By Tyler Leeds

The Bulletin

The man Central Oregon Community College intended to hire as its next president has been accused of sexual misconduct by a colleague at Chemeketa Community College.

According to a tort claim notice filed with Chemeketa on Feb. 24, an employee of Chemeketa is threatening to sue the college “for acts of sexual abuse, or sexual contact” conducted by Patrick Lanning while the claimant “was physically helpless.” Lanning, 48, is currently chief academic officer of instruction and student services for the Chemeketa Community College District and Yamhill Valley Campus president in McMinnville.

According to the tort claim notice, the action allegedly occurred “in the claimant’s hotel room at the Sheraton Portland Airport Hotel” during the evening hours of Feb. 6 or morning hours of Feb. 7. Lanning was at the hotel for the “2014 Annual Student Success & Retention Conference” where he was presenting on the challenges faced by impoverished students, according to a schedule from the event.

Lanning did not return repeated calls and emails for comment. According to the Oregon Judicial Information Network, Lanning has not been charged with any crime. Asked for any police records or reports naming Lanning from February 2014, Port of Portland media relations manager Steve Johnson wrote, “records otherwise responsive to your request are not subject to disclosure at this time, as these records pertain to an ongoing investigation.”

COCC was poised to appoint Lanning its next president on March 17, but that same day announced its decision to postpone the board’s vote. It was later revealed COCC’s decision was sparked by the discovery that Lanning had been placed on paid administrative leave in early February and was under investigation by Chemeketa. During his interview with COCC on March 3 in Bend, Lanning never revealed he was on leave or under investigation, nor did any Chemeketa employee interviewed by COCC mention the situation. COCC’s board voted to drop Lanning from consideration April 9. COCC spokesman Ron Paradis said the board was aware a tort claim notice may have been filed at that time.

A tort claim notice must be filed with a public entity before a claimant can sue for damages.

The Bulletin made a public records request on April 9 to Chemeketa for any and all tort claim notices filed in the past four months, yielding one tort claim notice with both the claimant’s and accused’s names redacted by Mark Comstock, Chemeketa’s counsel. Ron Bryant, COCC’s attorney, led an investigation to discover why Lanning was on leave and obtained a copy of a tort claim notice filed with Chemeketa on Feb. 24. Bryant did not supply The Bulletin with the tort claim notice he acquired but confirmed it accused Lanning of wrongdoing.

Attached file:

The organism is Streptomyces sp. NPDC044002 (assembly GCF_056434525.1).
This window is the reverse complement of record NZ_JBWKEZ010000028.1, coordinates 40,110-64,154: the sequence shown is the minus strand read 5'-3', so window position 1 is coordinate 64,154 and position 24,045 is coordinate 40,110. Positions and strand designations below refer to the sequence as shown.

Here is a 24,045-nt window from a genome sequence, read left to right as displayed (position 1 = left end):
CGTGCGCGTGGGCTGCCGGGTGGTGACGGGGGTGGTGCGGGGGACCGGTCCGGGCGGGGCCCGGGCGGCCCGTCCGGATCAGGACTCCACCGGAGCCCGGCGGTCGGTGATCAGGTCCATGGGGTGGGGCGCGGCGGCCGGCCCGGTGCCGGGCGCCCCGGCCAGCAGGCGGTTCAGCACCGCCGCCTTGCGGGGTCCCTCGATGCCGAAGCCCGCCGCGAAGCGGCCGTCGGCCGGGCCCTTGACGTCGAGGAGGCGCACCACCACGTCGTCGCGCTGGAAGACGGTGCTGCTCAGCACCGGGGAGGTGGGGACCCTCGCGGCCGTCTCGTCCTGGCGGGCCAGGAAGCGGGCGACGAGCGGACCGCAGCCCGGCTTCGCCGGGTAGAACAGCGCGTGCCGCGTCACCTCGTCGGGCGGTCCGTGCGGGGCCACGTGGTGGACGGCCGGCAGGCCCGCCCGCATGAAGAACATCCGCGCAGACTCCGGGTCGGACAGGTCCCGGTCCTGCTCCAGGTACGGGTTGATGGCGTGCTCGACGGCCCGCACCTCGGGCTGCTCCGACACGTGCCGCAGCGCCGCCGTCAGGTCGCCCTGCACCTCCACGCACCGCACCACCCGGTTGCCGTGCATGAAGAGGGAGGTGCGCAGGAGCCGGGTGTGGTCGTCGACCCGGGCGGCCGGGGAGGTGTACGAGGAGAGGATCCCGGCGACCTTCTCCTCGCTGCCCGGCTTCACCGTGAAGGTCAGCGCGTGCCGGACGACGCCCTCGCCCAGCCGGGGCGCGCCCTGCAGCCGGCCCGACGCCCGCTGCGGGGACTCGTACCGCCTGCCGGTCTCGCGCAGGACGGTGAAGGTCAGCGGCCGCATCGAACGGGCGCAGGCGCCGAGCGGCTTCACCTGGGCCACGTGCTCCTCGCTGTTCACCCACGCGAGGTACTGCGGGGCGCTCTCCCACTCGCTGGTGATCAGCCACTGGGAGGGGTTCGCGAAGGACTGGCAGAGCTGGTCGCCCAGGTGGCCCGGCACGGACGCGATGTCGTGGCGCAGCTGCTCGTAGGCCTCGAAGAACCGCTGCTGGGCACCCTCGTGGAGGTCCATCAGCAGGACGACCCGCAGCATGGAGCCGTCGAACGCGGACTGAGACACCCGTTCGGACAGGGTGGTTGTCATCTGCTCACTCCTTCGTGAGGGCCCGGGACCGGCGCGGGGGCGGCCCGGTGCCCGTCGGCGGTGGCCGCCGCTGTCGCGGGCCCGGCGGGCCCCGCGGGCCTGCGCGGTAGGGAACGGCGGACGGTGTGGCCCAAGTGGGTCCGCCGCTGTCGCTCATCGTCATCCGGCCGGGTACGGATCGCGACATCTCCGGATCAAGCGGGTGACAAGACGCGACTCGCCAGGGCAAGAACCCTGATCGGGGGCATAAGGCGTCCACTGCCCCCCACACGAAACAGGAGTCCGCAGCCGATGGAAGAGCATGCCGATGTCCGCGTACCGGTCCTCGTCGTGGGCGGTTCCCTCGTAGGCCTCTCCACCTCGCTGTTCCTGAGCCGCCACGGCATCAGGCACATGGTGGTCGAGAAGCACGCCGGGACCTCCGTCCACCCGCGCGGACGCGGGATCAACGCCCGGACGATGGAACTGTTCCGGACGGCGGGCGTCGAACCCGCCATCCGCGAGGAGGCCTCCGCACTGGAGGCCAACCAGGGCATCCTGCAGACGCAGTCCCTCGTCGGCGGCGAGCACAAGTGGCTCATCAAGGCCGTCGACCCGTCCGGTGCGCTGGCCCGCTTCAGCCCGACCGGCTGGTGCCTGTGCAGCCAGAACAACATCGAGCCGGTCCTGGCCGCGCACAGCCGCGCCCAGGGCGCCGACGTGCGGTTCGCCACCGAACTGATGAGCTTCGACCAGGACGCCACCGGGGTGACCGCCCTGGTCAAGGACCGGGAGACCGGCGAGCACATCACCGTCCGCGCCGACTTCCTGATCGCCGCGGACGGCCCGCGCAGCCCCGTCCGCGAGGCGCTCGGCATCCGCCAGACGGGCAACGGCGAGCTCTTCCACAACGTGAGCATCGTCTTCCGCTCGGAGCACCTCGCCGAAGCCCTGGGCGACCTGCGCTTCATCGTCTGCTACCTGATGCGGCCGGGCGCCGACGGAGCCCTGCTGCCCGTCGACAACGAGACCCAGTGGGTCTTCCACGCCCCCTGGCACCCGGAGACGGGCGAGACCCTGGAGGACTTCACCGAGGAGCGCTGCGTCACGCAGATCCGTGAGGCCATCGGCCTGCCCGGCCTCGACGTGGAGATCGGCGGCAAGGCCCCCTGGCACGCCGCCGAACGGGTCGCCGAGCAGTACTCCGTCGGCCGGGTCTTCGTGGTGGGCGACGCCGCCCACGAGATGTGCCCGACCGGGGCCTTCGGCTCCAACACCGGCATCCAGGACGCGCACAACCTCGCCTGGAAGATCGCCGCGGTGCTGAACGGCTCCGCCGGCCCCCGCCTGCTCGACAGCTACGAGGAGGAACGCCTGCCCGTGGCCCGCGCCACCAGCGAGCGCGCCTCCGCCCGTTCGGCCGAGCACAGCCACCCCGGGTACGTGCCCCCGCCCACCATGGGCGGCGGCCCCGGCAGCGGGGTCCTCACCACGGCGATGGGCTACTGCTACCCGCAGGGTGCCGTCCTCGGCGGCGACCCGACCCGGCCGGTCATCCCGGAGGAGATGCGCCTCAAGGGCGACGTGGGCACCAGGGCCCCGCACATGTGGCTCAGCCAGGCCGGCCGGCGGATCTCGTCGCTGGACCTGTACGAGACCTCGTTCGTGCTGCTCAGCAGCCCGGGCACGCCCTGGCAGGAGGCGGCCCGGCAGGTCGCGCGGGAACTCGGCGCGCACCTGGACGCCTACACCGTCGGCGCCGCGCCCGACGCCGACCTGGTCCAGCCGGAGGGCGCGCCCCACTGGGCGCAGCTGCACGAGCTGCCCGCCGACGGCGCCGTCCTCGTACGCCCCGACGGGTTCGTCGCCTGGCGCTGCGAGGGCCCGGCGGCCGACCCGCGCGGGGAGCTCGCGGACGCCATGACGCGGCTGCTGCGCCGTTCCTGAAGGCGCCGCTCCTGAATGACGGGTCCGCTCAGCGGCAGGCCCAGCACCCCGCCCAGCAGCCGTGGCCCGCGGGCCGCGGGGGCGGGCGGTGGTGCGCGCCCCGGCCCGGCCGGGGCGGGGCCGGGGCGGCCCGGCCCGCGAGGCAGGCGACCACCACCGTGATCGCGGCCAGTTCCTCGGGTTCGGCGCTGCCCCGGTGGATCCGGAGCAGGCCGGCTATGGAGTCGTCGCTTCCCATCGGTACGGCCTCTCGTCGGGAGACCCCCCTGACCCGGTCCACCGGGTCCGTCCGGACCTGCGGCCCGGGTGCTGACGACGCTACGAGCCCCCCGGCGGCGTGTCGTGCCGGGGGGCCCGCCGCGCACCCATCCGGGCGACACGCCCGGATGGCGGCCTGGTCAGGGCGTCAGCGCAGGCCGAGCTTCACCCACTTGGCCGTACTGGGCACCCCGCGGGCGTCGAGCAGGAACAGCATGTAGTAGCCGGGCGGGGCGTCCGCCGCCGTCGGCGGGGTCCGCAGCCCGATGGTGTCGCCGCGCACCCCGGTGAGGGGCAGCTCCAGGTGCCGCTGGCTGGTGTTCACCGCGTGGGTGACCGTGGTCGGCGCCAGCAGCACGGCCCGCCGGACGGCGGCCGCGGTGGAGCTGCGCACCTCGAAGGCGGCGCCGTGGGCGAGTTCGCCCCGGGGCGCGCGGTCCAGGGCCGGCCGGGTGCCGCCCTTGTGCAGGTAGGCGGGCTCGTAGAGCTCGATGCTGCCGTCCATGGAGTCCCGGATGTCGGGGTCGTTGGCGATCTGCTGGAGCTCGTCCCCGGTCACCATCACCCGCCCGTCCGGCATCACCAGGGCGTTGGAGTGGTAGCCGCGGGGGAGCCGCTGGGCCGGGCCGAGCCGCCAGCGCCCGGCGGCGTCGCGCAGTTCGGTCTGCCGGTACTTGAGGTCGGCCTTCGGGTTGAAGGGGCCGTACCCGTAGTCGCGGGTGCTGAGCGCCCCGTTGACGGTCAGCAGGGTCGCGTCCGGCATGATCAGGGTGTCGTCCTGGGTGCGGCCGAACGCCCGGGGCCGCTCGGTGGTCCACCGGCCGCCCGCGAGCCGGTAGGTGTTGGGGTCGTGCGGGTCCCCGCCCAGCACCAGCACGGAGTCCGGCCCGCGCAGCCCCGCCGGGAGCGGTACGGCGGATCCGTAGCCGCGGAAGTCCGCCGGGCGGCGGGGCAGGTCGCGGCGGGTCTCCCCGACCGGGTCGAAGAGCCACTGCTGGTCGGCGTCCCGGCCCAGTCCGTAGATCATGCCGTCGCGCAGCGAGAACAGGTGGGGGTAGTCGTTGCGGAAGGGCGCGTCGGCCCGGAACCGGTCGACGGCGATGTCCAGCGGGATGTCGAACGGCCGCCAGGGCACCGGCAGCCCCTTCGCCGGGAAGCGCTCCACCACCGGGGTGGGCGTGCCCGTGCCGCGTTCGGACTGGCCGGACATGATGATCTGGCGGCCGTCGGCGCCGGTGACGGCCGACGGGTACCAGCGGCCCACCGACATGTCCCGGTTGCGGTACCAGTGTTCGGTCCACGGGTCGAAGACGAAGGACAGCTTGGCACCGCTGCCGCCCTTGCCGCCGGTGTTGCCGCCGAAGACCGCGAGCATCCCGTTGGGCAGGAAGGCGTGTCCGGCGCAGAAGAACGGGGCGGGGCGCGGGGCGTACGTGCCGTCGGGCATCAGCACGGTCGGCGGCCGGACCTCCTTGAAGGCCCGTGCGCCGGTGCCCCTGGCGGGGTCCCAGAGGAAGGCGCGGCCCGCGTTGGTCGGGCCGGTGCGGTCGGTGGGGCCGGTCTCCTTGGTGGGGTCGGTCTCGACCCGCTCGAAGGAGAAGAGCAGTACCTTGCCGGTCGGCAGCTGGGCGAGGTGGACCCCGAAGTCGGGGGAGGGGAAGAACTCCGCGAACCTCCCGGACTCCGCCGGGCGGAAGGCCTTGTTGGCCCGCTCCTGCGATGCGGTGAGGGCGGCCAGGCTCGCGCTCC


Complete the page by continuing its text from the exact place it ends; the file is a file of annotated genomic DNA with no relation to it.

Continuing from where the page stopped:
“Lanning is the person that is accused in the tort claim notice,” Bryant said.

Chemeketa Dean of Public Information, Marketing and Student Recruitment Greg Harris said the university could not comment on the tort claim notice as it is still investigating the matter. Harris said his college did not inform COCC of the investigation based on advice from legal counsel.

“Our intent was to take care of our employee who had an allegation against him, as we don’t know where the truth is,” Harris said.

Harris added that he does not know when Chemeketa will finish its investigation, though he does “doubt that it is imminent.”

Paradis does not know whether Lanning was ever directly asked if he was on leave. However, Paradis did say Lanning was asked if there was anything in his past that could be an embarrassment to the college, to which Lanning responded in the negative.

“I believe this all should have come up,” Paradis said of COCC’s interviews with Chemeketa employees and Lanning. “It’s like when you’re not expecting something negative you don’t necessarily ask about it, but we certainly felt like we asked if there was other information we needed to know about.”

Lanning was the school’s top pick following a national search that brought three candidates to campus in February and March. COCC interviewed two other candidates to succeed current president Jim Middleton — Dana Young, president of Treasure Valley Community College in Ontario, and Sheila Ortego, interim president of the community campus at Pima Community College in Tucson, Ariz.

COCC will begin anew the search for a permanent leader this coming school year, mirroring the approach which COCC initiated last fall. As a result, the college probably will not have a new president until the summer of 2015. COCC’s Extended Learning Dean Shirley Metcalf was named by the board earlier this month as the college’s interim president, a role she will assume Sept. 15.

— Reporter: 541-633-2160,